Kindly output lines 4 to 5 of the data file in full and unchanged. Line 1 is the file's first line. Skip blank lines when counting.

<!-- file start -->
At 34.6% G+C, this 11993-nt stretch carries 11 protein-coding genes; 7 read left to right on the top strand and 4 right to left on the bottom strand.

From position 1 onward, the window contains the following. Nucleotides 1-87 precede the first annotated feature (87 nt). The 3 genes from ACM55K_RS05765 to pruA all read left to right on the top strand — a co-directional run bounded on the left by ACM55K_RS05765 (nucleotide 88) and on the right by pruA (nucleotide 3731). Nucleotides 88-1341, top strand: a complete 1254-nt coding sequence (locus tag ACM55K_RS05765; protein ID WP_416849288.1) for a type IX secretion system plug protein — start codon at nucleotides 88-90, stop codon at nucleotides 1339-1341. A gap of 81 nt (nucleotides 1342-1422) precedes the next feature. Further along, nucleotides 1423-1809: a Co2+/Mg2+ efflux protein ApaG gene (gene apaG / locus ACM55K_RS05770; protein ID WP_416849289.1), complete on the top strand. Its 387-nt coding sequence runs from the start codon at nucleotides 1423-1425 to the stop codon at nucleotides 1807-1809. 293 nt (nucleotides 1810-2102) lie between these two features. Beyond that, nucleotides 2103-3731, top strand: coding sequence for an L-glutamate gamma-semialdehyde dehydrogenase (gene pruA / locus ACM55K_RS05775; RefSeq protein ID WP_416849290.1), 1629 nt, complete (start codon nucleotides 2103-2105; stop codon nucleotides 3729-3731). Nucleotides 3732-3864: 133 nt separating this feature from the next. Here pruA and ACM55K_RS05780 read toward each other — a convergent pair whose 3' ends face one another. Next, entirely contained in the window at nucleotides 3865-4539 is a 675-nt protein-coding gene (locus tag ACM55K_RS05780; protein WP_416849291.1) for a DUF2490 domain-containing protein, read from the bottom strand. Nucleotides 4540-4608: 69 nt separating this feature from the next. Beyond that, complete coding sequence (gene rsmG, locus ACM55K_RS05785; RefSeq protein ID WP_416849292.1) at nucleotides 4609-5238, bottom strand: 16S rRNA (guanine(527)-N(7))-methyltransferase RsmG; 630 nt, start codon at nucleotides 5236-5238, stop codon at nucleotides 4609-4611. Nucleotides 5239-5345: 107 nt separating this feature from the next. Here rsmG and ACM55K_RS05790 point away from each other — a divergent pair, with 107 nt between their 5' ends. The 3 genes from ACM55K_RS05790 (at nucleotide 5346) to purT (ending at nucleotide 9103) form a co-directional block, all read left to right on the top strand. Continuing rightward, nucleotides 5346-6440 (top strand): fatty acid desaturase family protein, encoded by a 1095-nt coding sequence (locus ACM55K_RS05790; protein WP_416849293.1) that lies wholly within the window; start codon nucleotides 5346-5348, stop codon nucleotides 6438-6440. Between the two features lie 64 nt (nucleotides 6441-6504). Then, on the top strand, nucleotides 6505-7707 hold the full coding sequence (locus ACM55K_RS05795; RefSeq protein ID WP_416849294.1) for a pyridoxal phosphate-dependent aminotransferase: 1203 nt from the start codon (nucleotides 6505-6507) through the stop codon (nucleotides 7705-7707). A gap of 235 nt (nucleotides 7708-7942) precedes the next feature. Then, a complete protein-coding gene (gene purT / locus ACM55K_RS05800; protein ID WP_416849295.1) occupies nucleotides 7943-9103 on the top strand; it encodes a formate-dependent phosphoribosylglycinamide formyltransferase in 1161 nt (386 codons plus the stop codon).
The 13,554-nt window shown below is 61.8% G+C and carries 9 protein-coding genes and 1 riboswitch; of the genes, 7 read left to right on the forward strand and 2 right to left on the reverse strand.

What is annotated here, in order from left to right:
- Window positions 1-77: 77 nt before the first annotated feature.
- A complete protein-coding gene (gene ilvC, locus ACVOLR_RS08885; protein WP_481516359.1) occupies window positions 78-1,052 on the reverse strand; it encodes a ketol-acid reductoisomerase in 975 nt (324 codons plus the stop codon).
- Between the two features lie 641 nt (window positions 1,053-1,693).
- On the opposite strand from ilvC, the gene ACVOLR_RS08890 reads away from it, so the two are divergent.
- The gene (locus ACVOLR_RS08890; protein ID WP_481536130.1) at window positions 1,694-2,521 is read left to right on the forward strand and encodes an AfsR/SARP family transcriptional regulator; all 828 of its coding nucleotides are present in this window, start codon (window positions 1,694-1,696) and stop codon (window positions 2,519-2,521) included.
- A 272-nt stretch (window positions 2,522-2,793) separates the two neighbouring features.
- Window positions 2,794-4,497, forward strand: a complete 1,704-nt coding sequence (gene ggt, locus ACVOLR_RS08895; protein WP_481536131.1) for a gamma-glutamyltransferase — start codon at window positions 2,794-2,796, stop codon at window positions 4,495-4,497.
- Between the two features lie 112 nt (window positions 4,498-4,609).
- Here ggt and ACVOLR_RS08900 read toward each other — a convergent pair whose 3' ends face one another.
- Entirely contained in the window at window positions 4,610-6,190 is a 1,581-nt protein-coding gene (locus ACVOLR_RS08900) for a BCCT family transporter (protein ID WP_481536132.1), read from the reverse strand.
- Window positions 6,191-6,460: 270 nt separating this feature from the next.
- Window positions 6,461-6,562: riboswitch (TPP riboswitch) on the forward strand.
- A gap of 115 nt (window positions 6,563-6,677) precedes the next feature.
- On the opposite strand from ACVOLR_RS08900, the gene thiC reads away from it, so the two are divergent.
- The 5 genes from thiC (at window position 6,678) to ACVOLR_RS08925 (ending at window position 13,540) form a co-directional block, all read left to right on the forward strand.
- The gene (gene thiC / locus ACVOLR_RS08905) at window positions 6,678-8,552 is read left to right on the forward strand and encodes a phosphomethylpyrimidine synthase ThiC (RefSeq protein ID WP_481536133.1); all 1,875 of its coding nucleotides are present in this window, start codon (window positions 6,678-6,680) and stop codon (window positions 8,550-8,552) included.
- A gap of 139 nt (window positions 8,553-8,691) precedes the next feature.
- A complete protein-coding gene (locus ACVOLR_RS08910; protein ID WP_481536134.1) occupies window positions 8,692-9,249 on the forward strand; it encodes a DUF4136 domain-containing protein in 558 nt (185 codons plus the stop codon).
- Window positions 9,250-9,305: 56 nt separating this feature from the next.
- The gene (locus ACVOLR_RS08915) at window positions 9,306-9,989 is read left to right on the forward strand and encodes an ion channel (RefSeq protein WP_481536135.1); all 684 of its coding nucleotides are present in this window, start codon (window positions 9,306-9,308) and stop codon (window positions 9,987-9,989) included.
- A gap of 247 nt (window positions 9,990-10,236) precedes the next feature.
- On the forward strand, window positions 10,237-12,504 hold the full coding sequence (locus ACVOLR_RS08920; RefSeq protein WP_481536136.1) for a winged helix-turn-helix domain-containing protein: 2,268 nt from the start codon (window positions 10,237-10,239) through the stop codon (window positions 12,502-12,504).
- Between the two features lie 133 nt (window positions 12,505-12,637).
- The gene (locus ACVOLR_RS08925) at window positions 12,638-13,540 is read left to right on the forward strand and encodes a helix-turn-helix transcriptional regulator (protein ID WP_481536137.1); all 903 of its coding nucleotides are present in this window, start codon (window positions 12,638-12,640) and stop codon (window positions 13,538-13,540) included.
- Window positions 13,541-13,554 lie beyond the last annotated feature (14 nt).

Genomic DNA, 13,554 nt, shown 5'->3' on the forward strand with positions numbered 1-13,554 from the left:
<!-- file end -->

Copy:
What is annotated here, in order from left to right:
- Window positions 1-77: 77 nt before the first annotated feature.